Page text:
The long stripe of the Costa Blanca (White Coast) is one of Europe’s most heavily visited areas. If you’re after a secluded midsummer beach, stay away – or head inland to enjoy traditional villages and towns that have scarcely heard the word tourism. Then again, if you’re looking for a lively social scene, good beaches and a suntan… It isn’t all concrete and package deals.
Pinched between the more-trodden beaches of Almería to the south and the heaving resorts of Valencia’s Costa Blanca to the north, Murcia is one of Spain’s least visited and, the peninsula of La Manga apart, least touristy corners. Its name derives from the Latin murtae (mulberry).
Around Murcia City
The Murcia region offers a tantalising choice of landscapes and sights, ranging from the chill-out beaches of the Costa Cálida to the medieval magic of its towns and a wealth of reminders of the Roman Empire. To appreciate fully the unspoiled hinterland, you will need your own wheels.
Thanks to the nearby airport and proximity to a large number of major beach-resort towns, Alicante (Valenciano: Alacant) has been tarred with something of a tacky package-tour reputation. In reality, though, this is a dynamic, attractive provincial city that lives for much more than just tourism.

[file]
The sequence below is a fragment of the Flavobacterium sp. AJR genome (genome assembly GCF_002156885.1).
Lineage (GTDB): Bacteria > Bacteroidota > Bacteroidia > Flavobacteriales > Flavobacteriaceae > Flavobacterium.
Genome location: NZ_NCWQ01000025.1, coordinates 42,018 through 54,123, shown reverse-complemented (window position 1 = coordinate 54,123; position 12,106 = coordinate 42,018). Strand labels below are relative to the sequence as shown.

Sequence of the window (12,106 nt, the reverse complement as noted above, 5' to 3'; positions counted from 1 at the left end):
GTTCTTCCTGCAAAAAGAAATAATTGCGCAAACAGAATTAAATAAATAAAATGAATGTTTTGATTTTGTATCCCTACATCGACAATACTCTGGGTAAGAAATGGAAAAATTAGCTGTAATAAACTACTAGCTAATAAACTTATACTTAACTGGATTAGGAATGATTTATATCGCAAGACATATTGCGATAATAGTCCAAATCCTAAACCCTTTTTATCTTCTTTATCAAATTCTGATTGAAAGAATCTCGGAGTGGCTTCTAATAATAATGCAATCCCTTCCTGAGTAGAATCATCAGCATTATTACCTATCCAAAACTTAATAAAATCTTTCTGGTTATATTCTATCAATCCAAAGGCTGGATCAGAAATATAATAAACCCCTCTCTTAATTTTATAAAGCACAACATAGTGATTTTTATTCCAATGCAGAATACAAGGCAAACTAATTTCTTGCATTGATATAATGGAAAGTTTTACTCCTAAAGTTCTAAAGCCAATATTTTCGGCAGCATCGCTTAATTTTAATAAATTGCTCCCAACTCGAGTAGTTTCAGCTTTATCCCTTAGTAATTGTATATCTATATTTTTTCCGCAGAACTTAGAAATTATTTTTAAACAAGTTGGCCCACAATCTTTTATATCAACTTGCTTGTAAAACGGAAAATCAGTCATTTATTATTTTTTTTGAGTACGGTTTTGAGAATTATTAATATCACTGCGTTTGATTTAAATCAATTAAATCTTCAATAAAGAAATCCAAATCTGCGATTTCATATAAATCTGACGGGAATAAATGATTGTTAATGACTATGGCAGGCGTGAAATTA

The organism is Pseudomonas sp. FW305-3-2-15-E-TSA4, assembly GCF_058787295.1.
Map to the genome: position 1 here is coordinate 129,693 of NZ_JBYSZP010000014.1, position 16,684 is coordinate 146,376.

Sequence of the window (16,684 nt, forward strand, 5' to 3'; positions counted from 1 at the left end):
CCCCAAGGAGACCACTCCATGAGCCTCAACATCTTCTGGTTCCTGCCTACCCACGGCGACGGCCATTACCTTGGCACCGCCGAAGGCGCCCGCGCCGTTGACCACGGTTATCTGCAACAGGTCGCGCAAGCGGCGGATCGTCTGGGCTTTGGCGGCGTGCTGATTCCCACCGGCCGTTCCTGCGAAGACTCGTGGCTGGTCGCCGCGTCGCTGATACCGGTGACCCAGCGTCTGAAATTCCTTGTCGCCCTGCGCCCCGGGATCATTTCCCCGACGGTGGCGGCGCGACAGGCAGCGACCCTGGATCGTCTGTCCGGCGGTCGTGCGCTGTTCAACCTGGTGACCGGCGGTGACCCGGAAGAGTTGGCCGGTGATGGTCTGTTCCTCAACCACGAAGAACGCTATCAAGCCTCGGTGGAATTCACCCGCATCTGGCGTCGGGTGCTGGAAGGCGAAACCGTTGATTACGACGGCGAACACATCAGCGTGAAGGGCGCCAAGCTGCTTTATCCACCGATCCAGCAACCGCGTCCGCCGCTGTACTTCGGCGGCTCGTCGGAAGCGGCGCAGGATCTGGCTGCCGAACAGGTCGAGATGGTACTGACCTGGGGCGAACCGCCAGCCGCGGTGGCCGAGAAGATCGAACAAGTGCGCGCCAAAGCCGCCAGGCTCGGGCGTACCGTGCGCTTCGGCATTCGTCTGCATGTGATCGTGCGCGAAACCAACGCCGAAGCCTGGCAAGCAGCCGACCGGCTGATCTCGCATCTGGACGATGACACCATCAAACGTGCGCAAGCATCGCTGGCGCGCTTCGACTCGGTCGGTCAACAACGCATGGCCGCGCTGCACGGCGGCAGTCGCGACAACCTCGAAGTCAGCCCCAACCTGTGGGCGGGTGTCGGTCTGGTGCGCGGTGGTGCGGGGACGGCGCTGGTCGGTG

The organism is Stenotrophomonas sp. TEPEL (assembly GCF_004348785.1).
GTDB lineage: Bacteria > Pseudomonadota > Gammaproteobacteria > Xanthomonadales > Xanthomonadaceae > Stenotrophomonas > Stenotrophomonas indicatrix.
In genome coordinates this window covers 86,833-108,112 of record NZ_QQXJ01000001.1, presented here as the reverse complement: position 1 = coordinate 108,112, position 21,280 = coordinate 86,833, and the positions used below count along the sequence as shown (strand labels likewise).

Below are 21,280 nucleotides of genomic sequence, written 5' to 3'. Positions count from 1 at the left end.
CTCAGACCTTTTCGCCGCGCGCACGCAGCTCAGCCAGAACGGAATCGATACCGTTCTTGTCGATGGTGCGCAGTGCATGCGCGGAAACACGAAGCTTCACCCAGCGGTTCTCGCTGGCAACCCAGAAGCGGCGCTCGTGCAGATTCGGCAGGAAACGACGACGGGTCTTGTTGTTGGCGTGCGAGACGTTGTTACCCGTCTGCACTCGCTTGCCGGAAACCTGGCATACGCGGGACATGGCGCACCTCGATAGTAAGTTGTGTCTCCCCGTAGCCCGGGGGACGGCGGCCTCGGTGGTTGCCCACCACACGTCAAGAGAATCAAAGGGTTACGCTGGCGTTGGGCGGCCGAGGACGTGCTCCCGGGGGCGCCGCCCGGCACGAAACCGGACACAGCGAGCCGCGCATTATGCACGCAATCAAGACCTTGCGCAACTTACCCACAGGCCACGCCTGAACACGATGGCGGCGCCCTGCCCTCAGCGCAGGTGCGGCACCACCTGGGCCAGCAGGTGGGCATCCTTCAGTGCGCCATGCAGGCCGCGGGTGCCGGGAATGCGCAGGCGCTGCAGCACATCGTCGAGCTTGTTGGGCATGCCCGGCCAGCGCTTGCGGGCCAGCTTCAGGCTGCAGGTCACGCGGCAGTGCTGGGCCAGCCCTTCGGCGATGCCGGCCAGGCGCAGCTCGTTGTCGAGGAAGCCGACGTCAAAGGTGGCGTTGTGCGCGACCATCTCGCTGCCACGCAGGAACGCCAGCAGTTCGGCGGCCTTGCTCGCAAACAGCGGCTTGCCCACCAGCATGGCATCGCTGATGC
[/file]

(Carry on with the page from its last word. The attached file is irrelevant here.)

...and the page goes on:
Inland from the Costa Blanca
The borderline between the holiday costa and the interior is, perhaps appropriately, a motorway. Venture away from the Med, west of the AP7, to find yourself in a different, truly Spanish world. By far the easiest way to explore this hinterland is with your own transport.
Officially twinned with Miami, Murcia is the antithesis of the city of vice; it’s a laid-back provincial capital that comes alive during the weekend paseo (stroll). Bypassed by most tourists and treated as a country cousin by too many Spaniards, the city nevertheless more than merits a visit. In AD 825 Muslims moved into the former Roman colony and renamed it ‘Mursiya’.
Torrevieja, set on a wide coastal plain between two lagoons, one pink, one emerald, is a through and through resort town. There is also a very large, mainly British, expat population. The beaches are good and in summer the nightlife fairly busy, but the town itself has no real soul or character. Sea-salt production remains an important element of its economy.
Precisely 23km southwest of Alicante, Elche (Valenciano: Elx) is split by the channelled trickle of Río Vinalopó. It’s a Unesco World Heritage site twice over: for the Misteri d’Elx, its annual mystery play, and for its extensive palm groves, Europe’s largest, planted by the Phoenecians and extended by the Arabs.